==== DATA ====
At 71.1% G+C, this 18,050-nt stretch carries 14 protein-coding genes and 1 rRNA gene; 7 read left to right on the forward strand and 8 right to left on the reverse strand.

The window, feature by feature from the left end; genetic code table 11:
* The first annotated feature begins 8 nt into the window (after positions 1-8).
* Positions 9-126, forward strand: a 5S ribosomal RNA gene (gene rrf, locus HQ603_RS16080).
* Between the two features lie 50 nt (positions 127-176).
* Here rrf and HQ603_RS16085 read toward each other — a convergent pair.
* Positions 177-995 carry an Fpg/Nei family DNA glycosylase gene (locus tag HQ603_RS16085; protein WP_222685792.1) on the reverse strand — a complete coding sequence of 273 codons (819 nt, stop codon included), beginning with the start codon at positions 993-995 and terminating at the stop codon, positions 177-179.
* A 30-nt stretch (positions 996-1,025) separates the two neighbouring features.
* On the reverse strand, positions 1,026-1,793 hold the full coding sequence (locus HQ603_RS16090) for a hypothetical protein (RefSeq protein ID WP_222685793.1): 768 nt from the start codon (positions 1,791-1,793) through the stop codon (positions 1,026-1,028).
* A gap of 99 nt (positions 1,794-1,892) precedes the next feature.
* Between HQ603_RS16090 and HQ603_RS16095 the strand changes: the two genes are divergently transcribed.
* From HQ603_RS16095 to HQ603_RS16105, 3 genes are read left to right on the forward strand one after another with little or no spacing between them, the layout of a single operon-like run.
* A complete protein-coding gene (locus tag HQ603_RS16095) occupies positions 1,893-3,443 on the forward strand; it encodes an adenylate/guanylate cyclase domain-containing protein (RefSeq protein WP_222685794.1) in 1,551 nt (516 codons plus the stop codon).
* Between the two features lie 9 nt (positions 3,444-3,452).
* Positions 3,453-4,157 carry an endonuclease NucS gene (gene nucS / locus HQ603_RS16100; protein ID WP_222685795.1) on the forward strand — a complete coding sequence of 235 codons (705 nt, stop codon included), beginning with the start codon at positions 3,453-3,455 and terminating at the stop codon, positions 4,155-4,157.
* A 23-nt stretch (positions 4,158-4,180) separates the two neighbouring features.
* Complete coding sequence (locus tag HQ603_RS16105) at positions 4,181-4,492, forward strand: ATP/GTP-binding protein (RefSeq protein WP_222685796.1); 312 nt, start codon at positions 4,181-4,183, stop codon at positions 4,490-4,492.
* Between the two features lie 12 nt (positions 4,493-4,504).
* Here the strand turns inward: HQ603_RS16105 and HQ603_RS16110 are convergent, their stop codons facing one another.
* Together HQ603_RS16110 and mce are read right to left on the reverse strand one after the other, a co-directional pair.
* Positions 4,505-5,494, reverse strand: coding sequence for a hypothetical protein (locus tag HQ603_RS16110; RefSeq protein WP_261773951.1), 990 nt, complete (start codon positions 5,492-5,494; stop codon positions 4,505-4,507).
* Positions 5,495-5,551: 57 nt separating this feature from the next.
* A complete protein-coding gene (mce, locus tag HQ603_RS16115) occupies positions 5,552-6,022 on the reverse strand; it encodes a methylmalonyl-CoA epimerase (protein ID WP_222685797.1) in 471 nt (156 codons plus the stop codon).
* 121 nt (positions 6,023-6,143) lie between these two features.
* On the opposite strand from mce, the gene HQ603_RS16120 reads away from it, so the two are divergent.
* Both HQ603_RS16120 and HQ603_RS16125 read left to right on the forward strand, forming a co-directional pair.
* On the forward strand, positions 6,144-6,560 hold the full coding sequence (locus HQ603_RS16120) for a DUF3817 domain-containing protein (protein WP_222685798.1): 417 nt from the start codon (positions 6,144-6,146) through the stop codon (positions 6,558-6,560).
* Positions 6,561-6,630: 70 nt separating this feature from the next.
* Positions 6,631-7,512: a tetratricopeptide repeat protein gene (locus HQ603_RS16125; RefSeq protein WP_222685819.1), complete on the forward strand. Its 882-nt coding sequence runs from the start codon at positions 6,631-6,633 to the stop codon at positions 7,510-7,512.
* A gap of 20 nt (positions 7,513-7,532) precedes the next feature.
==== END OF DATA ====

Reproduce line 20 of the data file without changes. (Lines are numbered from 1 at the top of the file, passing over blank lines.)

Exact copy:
* Together HQ603_RS16110 and mce are read right to left on the reverse strand one after the other, a co-directional pair.